Mecklenburg Co. Sheriff Carmichael talks about why he favors the 287(g) program
In one of first forays into electoral politics, a civil liberties group is spending $175,000 in Mecklenburg County's sheriff race with ads accusing incumbent Irwin Carmichael of working with "Trump's deportation force."
The American Civil Liberties Union, a non-partisan group, is targeting Carmichael's 287(g) program ahead of Tuesday's Democratic primary.
The program partners sheriff deputies with federal immigration officials to identify undocumented immigrants charged with crimes and process them for possible deportation.
A new report shows those held under the program last year included murderers, other felons and 111 people charged with DWI. There were also less serious offenses like traffic violations and, in one case, possessing undersized fish.
Carmichael faces fellow Democrats Antoine Ensley and Garry McFadden, who both say they would end the program. With no Republican running, Tuesday's winner is virtually guaranteed a four-year term.
In addition to 287(g), the ACLU ad also takes aim at the practice by which teenaged inmates can end up in isolation if they exhibit disruptive behavior toward a jail staff or fellow inmates.
"Our current sheriff, Irwin Carmichael, has kept teenagers locked in solitary confinement," a narrator says. "The NAACP calls it torture.... That's not all. Sheriff Carmichael works with Trump's deportation force. Detaining people for deportation. Tearing families apart."
Carmichael disputes the characterizations.
He said inmates are kept in what he calls a Disciplinary Detention Unit only if they've threatened guards or other inmates. They're still provided mental health, education and other services, he said.
Rabbi Judy Schindler, a member of group that protested conditions at the jail Thursday, also criticized the sheriff's partnership in federal immigration enforcement.
She says 287(g) is also making the community less safe because immigrant victims of crime no longer contact police out of fear of being swept into the deportation pipeline, she said.
"Anyone who is undocumented is subject to detention and deportation," she said. "Mothers, fathers, sons and daughters are being deported. Tearing families apart is not an American value."
Carmichael said 287(g) has been around for 12 years, three sheriffs and three presidents, including Republican George W. Bush and Democrat Barack Obama.
"Nothing has changed with this program in 12 years, so I don’t get where they're coming from," Carmichael said.
Mecklenburg is one of six North Carolina counties that participate in the program along with Gaston, Cabarrus, Henderson, Nash and Wake counties. Only Texas has more law enforcement agencies in the program.
Carmichael says access to the federal database can help identify inmates who might have a record in their home country. "The whole purpose," he has said, "is safety and security."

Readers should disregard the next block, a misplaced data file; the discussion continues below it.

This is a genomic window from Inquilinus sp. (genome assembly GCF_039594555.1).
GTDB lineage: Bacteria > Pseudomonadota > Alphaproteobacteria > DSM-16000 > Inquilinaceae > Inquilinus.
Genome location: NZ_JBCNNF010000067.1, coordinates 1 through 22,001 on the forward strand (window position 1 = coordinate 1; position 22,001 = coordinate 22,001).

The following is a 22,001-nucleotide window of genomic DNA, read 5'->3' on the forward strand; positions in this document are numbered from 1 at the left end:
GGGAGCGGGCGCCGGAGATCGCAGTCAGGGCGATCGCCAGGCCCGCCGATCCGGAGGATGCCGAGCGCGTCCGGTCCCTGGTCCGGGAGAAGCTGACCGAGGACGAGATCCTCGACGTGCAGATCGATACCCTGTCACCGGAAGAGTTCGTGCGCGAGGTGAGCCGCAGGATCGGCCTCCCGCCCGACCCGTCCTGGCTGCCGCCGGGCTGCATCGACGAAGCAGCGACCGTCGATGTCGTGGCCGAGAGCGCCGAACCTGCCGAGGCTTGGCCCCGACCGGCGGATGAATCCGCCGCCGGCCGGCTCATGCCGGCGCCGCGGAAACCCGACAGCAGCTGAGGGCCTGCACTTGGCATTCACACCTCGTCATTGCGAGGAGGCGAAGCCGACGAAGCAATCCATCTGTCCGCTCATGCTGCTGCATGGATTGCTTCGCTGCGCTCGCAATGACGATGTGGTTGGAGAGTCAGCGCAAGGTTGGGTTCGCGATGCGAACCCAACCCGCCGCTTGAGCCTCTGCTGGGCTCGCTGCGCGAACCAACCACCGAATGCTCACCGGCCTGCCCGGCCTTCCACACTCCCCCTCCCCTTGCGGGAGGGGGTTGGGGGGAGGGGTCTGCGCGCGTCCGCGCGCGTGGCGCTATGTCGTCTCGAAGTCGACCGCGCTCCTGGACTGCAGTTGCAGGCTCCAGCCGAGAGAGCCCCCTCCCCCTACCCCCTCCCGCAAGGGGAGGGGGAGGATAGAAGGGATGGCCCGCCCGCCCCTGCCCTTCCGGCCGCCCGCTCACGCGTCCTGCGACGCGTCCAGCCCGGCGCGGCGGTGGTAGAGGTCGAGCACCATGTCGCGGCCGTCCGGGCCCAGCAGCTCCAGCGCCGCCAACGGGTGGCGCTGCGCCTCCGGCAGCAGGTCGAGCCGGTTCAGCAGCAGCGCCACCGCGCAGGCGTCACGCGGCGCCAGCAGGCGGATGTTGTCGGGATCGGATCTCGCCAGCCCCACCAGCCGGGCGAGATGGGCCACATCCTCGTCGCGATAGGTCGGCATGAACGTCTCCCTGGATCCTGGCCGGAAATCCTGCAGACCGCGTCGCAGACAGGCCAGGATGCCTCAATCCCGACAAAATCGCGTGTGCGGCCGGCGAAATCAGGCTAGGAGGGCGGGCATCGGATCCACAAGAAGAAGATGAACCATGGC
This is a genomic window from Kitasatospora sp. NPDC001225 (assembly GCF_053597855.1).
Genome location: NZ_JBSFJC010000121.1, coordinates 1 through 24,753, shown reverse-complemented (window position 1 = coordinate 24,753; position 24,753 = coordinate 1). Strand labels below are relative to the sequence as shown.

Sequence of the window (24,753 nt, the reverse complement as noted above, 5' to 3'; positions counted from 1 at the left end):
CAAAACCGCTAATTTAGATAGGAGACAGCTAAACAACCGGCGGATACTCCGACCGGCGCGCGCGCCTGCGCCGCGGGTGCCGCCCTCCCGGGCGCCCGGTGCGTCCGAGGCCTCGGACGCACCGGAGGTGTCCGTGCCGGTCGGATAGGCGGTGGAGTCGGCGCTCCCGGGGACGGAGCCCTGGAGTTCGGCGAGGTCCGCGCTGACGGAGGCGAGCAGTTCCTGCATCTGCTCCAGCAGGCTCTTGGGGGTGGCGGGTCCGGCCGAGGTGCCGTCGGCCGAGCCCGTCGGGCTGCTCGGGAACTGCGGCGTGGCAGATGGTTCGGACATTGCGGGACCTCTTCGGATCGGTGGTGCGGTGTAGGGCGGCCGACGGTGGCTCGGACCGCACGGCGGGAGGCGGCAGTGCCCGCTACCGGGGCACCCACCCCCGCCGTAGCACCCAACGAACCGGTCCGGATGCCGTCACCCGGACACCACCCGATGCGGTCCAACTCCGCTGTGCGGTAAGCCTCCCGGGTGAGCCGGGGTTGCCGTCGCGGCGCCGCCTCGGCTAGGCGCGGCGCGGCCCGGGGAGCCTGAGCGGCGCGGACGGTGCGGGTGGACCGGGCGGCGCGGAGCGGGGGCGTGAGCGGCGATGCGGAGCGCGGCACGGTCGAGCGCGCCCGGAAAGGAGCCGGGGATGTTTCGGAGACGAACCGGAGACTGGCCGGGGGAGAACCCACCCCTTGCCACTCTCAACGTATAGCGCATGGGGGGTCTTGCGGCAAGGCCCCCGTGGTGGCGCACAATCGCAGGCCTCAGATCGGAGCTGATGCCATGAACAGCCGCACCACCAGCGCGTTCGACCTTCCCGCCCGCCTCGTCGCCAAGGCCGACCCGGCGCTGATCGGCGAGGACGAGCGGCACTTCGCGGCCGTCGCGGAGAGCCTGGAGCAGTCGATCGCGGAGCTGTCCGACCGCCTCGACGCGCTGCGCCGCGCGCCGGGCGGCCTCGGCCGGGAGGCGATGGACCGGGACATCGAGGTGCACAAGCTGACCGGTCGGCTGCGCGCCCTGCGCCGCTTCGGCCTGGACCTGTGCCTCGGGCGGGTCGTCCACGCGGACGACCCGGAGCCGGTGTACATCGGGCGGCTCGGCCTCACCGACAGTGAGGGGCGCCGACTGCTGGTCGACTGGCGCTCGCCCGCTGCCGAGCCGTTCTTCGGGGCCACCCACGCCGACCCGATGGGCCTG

Supporters of the program say people are in it for a reason: they broke the law. Spokesman Ira Mehlman of the Federation for American ImmigrationReform, which opposes illegal immigration, has said, "All you have to do is be in violation of federal immigration laws."
According to the sheriff's office, there were 455 inmates identified through the program and held for ICE, the Immigration and Customs Enforcement agency.
Of those, 158 (35 percent) faced felony charges, including murder; 190 (42 percent) were arrested for misdemeanors, and 107 (23 percent) were picked up for traffic violations.
Felony charges included murder, rape and drug trafficking. Among the misdemeanor cases, more than 40 percent of the individuals were charged with assault on a female. Almost three-quarters of the driving arrests involved driving under the influence charges. On the other hand, one man was charged with keeping five undersized fish.
Most of those detained and held are from Mexico and Latin America. It's not clear how many people were ultimately deported.
Carmichael acknowledged that some of the charges that bring people to jail are relatively minor. That's not the point, he said.
"We’ve got to know who they are, what about if they commit murder in another country?" he said. "We would never know that without that program."
McFadden, a former detective with the Charlotte-Mecklenburg Police Department, has said the 287(g) program "destroys families" and hurts law enforcement.
Ensley, a former CMPD sergeant and small-town police chief who's now a human resources manager for the city of Charlotte, said he would end the program in order to protect families left behind. "Strong families make strong communities," he said at one forum.
Some critics agree.
"The reason we've always been opposed to the 287(g) program is that encourages racial profiling and the targeting of people on how they look," said Mike Meno, a spokesman for the left-leaning ACLU. "That's something that’s happened across North Carolina and across the country.”
Carmichael said his opponents "would like a sanctuary city," which he opposes.
"We're not doing anything but identifying who's in our community and who’s in our jail,” he said.
Carmichael tops fundraising
Carmichael is the race's top fundraiser. New reports show he raised $180,000 through the first quarter.
McFadden pulled in $66,600 and Ensley raised $11,500.